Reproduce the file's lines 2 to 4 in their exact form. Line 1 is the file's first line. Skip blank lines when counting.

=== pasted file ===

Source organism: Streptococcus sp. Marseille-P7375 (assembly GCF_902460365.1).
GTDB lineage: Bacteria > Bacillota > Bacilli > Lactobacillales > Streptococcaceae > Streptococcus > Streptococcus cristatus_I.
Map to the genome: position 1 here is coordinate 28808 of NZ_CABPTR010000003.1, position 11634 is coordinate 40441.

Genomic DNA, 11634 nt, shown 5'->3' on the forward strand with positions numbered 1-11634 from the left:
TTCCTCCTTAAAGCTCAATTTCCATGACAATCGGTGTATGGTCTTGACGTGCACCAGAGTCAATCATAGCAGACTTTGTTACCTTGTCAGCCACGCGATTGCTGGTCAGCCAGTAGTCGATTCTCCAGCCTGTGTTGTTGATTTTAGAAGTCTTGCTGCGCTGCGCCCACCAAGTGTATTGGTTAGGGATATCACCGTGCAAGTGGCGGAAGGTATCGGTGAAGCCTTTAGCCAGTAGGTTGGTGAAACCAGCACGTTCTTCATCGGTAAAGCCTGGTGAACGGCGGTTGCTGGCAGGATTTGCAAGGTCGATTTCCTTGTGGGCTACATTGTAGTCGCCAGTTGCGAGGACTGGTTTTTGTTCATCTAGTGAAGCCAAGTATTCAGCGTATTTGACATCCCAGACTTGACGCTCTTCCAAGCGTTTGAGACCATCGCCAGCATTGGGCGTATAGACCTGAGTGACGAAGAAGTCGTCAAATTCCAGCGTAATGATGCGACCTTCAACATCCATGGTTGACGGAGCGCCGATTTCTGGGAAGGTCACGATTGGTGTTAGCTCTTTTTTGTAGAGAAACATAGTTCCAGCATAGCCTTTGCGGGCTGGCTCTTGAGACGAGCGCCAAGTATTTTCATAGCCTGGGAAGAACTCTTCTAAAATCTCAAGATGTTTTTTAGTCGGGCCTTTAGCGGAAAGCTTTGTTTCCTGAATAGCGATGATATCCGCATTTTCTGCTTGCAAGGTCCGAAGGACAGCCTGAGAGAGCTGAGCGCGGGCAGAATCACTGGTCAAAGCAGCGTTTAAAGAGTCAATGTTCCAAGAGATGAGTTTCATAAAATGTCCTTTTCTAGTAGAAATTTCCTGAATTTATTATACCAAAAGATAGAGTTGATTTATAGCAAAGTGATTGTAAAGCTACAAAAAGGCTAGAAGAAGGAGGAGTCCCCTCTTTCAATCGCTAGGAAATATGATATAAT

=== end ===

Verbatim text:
GTDB lineage: Bacteria > Bacillota > Bacilli > Lactobacillales > Streptococcaceae > Streptococcus > Streptococcus cristatus_I.
Map to the genome: position 1 here is coordinate 28808 of NZ_CABPTR010000003.1, position 11634 is coordinate 40441.

Genomic DNA, 11634 nt, shown 5'->3' on the forward strand with positions numbered 1-11634 from the left: